But the Tar Heels, despite losing Marcus Paige and Brice Johnson, are right back in the Final Four as the favorite to win the title. And if they do win, it may be time to start calling Roy Williams one of the greatest college basketball coaches of all-time. As in top five. Think about it like this: If Roy cuts down the nets again, he’ll have won three national titles in a 12-year span and become one of just six men — John Wooden, Mike Krzyzewski, Adolph Rupp, Jim Calhoun, Bob Knight — to win that many rings and one of just three to do so in the modern era of college basketball, since the tournament expanded to 64 teams in 1985.

He’s won eight ACC titles in the last 14 years compared to Coach K’s three. He’s been to five Final Fours in the last 14 years and nine total, the fourth-most of all-time. Most think of Williams as a coach that just rolls the ball out there, but maybe it’s time we starting giving him credit for being one of the greatest to ever do it.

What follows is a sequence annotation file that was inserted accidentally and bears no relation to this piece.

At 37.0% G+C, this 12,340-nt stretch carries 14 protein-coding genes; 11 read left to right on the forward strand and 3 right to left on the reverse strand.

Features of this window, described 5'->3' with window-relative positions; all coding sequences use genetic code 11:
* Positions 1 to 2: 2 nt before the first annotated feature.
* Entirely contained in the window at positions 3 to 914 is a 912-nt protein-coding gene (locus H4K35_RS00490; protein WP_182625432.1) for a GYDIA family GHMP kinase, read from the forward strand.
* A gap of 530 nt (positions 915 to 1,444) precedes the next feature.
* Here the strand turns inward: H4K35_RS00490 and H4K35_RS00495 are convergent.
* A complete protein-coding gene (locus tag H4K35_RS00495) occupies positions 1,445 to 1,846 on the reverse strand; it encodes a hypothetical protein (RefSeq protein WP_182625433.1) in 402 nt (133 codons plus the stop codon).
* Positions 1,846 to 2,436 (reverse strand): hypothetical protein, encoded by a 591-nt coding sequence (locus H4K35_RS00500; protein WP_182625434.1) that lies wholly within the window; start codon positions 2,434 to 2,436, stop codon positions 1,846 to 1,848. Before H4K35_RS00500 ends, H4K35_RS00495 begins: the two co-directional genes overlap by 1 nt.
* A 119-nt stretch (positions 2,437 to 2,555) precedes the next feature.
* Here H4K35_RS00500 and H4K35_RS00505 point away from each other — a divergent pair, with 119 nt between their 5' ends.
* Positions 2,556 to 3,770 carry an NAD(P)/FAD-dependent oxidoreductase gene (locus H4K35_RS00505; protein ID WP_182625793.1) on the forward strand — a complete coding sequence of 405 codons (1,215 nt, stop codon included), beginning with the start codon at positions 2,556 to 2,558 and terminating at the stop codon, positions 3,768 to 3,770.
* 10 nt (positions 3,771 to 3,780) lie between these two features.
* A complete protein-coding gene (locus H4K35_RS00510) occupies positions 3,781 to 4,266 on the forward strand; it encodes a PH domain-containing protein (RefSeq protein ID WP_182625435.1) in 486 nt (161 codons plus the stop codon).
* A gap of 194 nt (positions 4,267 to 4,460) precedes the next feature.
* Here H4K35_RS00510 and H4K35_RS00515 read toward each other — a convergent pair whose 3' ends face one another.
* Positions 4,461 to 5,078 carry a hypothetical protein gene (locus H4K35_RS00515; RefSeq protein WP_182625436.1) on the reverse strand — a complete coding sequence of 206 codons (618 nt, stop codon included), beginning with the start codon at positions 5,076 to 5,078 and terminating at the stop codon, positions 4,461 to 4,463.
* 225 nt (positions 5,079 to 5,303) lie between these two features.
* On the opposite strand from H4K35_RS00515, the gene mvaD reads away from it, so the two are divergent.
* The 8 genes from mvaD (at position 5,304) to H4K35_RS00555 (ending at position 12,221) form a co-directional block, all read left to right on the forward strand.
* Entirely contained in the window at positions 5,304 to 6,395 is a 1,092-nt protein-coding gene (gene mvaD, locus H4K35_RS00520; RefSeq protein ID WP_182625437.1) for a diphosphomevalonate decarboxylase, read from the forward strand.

3. Frank Martin has South Carolina in the Final Four: While Gonzaga is the mid-major program in this Final Four, the “outsider” so to speak, the program that doesn’t belong here is South Carolina. The Gamecocks have little to no basketball history to speak. This is just their fifth NCAA Tournament since 1974. Prior to this season, they had never won back-to-back games in the NCAA tournament. They lucked into Frank Martin because this was a comfortable landing spot when he wanted out of Kansas State because he didn’t get along with his boss.

And now Martin, who is an underdog in his own right, is just two games away from winning a national title. Who would’ve thought that any of that was possible?

4. West Coast is back!: For the first time since 2008, we have a team from went of the central time zone playing in the Final Four; two, actually. That also means that we may end up getting our first national champion that’s further west than Kansas since Arizona won the title in 1997. Mike Bibby was the point guard of that team. His son was a freshman at South Florida this year. It’s been a while.